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June 28, 2016

A pleasant day of Oysters and STEM learning

On Friday, June 10th, Judy O’Neil and I participated in the second annual Billion Oyster Projects Curriculum and Community Enterprise for Restoration Science (BOP CCERS) – Science, Technology, Engineering and Math education (STAM) Research Symposium on Governors Island. This event was similar to the inaugural event of June 2015, however this year included the new […]

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June 22, 2016

The River Project at Pier 40

The week of June 6th brought strong winds to the east coast along with the 2nd annual workshop meeting of Billion Oyster Projects Curriculum and Community Enterprise for Restoration Science (BOP CCERS) project members. This was a weeklong series of events and meetings in NYC that gave project leaders both a chance to reflect on […]

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June 10, 2016

Expanding my conference horizons

I attended the biennial National Water Quality Monitoring Conference in Tampa, Florida from Monday, May 2nd through Friday, May 6th. This was my first time attending the conference and by the end, I realized it was a conference I want to attend many times again. The Council itself was created in 1997 and brings together […]

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May 26, 2016

How fast can you create and complete a newsletter? In Rio, you only have until tomorrow!

After our first stakeholder workshop at INEA on Monday April 25th, Bill Dennison, Dave Nemazie, and I had to prepare for our expanded workshop of 200 people on Friday April 29th, at the Museum of Tomorrow. This meeting brought together stakeholders from all around Guanabara Bay, and served to not only discuss the report card, […]

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May 24, 2016

WebStock 2016 Brings Chesapeake Bay Program Partners into the Creative Process

This month, the Chesapeake Bay Program Creative Team hosted a one-day symposium on all things web for an audience of friends and colleagues. Known as WebStock, the annual event was revitalized last spring as a way for the Creative Team to introduce others to the work they do and the methods they use to do […]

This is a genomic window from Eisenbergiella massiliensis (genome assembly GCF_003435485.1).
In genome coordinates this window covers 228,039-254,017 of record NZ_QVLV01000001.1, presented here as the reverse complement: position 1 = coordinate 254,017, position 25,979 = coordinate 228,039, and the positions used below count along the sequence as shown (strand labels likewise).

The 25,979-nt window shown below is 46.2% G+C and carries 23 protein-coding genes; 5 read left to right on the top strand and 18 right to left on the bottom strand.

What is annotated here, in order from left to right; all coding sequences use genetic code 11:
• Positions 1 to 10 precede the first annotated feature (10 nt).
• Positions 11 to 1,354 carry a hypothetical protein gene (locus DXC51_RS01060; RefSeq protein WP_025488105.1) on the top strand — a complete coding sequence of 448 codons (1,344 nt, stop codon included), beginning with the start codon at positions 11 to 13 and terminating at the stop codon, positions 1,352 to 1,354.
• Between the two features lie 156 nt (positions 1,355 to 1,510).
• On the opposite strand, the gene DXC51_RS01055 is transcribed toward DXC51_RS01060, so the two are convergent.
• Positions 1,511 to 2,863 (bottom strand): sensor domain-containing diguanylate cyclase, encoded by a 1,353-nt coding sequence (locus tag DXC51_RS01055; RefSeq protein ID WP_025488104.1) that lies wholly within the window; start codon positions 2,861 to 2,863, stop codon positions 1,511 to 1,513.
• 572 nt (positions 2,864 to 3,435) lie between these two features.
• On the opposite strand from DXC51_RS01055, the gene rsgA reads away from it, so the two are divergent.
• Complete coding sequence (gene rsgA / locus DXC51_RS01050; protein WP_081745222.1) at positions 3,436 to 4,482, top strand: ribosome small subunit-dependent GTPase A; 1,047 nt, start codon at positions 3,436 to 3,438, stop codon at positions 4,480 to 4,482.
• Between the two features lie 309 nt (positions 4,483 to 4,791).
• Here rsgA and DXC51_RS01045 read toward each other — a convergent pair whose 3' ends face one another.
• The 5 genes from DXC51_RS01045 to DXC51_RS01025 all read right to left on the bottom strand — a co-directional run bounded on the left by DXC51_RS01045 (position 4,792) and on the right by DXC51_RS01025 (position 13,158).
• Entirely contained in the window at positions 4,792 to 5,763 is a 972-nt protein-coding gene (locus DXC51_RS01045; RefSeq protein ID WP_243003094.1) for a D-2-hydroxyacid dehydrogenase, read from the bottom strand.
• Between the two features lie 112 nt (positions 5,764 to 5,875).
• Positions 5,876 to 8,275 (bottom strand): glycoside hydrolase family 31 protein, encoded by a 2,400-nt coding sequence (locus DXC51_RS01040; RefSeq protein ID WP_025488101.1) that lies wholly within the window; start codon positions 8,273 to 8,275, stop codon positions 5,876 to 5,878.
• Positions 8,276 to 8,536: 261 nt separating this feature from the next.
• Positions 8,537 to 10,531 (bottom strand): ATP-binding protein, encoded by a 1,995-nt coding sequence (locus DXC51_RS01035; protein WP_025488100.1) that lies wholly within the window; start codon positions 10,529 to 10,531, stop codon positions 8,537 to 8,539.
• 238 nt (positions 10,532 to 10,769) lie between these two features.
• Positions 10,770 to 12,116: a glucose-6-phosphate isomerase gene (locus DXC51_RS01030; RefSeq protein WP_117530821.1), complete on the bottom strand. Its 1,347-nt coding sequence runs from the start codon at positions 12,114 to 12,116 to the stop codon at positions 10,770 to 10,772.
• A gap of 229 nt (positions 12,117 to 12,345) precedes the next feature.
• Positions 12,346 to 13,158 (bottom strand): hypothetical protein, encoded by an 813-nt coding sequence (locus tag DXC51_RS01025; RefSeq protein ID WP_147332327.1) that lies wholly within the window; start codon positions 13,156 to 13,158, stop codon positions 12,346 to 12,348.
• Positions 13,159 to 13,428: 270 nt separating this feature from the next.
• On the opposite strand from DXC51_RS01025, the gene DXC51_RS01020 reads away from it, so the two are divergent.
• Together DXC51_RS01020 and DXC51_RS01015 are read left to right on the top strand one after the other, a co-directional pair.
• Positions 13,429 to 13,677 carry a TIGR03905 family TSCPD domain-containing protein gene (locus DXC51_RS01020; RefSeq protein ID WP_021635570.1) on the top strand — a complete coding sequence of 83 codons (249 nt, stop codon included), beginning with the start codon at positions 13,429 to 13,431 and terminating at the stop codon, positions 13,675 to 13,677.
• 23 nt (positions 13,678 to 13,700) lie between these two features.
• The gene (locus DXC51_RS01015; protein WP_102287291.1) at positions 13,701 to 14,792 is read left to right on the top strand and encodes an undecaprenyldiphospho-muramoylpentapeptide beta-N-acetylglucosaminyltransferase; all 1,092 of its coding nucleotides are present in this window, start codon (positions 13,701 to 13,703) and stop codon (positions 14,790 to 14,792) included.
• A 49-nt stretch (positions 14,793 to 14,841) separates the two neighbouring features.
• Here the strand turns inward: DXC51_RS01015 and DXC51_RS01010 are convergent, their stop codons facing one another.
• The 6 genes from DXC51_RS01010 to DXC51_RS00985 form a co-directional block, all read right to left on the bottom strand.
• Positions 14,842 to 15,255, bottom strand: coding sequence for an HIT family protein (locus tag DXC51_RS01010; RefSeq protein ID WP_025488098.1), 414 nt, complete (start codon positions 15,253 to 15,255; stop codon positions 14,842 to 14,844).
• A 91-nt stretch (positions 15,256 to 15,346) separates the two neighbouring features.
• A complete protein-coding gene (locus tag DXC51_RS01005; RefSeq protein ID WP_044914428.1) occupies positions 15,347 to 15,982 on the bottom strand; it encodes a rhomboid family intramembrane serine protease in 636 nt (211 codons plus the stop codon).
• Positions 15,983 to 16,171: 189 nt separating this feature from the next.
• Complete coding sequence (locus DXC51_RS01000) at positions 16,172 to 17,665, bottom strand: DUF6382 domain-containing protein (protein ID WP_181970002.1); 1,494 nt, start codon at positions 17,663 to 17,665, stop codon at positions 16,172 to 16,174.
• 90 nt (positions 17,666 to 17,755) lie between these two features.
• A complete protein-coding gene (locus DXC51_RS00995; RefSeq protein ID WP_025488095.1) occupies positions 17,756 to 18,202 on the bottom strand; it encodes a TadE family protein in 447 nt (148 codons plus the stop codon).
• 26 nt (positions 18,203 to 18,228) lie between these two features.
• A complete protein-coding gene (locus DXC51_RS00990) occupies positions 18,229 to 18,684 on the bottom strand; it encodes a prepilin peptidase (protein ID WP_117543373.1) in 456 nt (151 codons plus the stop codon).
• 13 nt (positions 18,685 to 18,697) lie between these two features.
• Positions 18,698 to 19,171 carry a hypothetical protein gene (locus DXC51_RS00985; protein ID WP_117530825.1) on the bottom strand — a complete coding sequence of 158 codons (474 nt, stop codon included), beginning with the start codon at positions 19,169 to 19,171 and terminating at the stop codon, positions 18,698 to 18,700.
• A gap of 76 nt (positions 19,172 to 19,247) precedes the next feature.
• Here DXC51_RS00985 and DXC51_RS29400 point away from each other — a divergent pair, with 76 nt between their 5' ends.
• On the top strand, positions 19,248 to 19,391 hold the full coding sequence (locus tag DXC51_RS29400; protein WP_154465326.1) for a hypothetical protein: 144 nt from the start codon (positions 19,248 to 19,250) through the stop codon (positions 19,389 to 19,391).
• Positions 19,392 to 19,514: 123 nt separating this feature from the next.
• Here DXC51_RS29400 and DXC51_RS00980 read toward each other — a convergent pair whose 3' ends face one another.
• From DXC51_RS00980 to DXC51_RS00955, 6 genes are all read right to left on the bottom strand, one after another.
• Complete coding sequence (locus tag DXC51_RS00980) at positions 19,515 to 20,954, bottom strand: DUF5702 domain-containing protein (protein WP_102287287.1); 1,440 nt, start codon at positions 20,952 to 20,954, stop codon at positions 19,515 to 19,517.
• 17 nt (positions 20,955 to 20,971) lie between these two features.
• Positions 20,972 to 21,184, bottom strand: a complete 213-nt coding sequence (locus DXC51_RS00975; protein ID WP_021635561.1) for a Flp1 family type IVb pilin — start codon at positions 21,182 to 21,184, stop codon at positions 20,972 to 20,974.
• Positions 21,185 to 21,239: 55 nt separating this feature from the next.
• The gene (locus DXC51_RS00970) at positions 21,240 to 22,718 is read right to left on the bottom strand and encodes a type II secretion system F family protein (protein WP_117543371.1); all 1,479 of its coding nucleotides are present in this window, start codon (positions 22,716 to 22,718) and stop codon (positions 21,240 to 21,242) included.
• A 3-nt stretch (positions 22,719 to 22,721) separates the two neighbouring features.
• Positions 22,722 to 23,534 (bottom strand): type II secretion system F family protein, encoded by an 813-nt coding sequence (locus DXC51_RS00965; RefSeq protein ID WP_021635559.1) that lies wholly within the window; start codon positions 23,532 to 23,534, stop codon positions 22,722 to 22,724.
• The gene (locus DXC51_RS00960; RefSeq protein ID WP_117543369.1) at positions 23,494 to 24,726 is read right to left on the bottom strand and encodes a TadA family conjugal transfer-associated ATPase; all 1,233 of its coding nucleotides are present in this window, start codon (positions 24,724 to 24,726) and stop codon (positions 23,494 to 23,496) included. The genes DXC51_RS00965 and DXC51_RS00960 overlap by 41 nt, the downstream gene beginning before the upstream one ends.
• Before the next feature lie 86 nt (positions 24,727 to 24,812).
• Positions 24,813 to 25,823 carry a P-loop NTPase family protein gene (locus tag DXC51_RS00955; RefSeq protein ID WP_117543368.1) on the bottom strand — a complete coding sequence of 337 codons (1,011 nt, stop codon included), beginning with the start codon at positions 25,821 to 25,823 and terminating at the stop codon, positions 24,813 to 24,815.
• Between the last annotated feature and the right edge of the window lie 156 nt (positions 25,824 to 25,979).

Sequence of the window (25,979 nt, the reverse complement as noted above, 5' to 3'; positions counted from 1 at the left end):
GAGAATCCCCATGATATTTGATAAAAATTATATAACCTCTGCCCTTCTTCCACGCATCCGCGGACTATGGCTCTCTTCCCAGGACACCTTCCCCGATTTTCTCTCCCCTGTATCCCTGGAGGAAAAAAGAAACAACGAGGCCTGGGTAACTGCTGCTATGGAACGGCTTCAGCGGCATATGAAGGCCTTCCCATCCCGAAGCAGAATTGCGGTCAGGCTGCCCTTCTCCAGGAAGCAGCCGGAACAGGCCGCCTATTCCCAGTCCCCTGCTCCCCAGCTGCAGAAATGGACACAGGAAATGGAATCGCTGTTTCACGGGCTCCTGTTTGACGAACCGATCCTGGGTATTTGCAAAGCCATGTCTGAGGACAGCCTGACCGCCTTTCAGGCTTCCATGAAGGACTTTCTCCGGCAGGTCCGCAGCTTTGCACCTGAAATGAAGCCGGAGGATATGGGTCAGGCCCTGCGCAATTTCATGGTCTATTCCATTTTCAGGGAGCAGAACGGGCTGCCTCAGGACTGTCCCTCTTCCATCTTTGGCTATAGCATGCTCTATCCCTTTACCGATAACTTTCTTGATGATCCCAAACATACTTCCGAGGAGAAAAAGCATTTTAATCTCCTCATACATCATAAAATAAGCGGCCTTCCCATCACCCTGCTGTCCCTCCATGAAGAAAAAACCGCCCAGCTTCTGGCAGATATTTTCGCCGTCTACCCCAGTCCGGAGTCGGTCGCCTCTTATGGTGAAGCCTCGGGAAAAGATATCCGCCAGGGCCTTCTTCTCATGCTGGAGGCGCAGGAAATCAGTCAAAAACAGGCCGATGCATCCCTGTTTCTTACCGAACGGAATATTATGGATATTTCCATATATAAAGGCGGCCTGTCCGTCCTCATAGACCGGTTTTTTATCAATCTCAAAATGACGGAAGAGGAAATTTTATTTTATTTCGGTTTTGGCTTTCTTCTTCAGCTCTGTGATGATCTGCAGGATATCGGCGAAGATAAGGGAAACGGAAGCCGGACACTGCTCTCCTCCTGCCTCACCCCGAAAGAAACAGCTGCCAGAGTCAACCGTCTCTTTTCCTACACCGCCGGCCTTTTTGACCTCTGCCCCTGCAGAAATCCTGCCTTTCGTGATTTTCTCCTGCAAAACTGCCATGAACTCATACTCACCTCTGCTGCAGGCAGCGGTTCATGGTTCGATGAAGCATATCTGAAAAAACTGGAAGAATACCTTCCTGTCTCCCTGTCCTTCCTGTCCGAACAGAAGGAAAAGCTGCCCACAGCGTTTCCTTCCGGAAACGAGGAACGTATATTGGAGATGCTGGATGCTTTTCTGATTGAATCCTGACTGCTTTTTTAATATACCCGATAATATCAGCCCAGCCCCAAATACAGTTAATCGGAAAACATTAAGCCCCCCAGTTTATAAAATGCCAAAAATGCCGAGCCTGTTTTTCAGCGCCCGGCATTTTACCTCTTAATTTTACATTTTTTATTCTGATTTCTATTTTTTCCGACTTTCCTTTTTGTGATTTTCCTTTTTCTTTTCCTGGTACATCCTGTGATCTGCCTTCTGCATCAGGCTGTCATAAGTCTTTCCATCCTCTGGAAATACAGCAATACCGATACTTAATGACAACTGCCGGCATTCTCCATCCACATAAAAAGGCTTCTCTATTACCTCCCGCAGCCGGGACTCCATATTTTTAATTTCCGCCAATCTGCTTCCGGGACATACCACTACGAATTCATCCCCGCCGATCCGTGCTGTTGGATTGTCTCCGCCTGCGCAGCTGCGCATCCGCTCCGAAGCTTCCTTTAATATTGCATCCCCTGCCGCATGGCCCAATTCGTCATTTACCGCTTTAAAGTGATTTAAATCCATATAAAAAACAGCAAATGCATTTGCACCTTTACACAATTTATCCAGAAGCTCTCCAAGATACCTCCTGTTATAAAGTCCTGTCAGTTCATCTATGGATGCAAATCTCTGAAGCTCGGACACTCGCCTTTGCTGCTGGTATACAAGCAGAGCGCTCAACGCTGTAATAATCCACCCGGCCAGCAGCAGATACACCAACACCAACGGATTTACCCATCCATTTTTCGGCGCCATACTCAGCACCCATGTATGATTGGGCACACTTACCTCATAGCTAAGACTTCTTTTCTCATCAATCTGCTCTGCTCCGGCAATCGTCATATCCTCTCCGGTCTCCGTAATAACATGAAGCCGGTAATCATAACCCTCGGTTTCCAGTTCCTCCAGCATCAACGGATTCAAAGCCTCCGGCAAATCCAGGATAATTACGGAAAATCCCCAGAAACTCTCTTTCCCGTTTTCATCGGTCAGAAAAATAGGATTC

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May 11, 2016

The praxis of science visualization

The Integration and Application Network (IAN) staff recently completed teaching a new course in Science Visualization. This course was part of the Marine-Estuarine-Environmental Science (MEES) Program through the University System of Maryland. Praxis, the word that Aristotle used to mean “thoughtful, practical doing”, refers to the emphasis that this course had on developing the practical […]

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May 9, 2016

Talking report cards in Kratie, Cambodia

This blog is part of the Basin Report Card Initiative: a partnership between the World Wildlife Fund (WWF) and the University of Maryland Center for Environmental Science (UMCES) In March, Simon Costanzo and I traveled to Cambodia for the third workshop in the Linked Indicators for Vital Ecosystem Services (LIVES) Project, an initiative of the […]

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May 4, 2016

The great equalizer: Using the web to communicate science

Throughout the semester, we have learned the importance of science visualization to communicate complex information. It is a way to give our data a voice by presenting it in an easy to digest visual format. But just having effective science communication products is not enough, the next step is to make sure that our message […]

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May 2, 2016

IAN participates in Coastal Resilience Meeting at University of Tabasco in Villahermosa, Mexico

After the first EcoHealth metrics workshop for the Texas Coast pilot project, Bill Dennison and I shared a shuttle to the airport with Porfirio Alvarez, from the University of Tabasco. We talked about the process of creating report cards and how excited we were to begin working in the Gulf of Mexico again after such […]

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April 29, 2016

The NOAA Coral Reef Report Card – Reflections on the report card process

Caroline Donovan and I facilitated a mini-workshop in Charleston, South Carolina this week to advance the NOAA Coral Reef Monitoring Program Report Card Pilot projects in American Samoa and Florida. The meeting went very well – we had some difficult things to work out, and everyone came together to do just that. Most importantly, we […]

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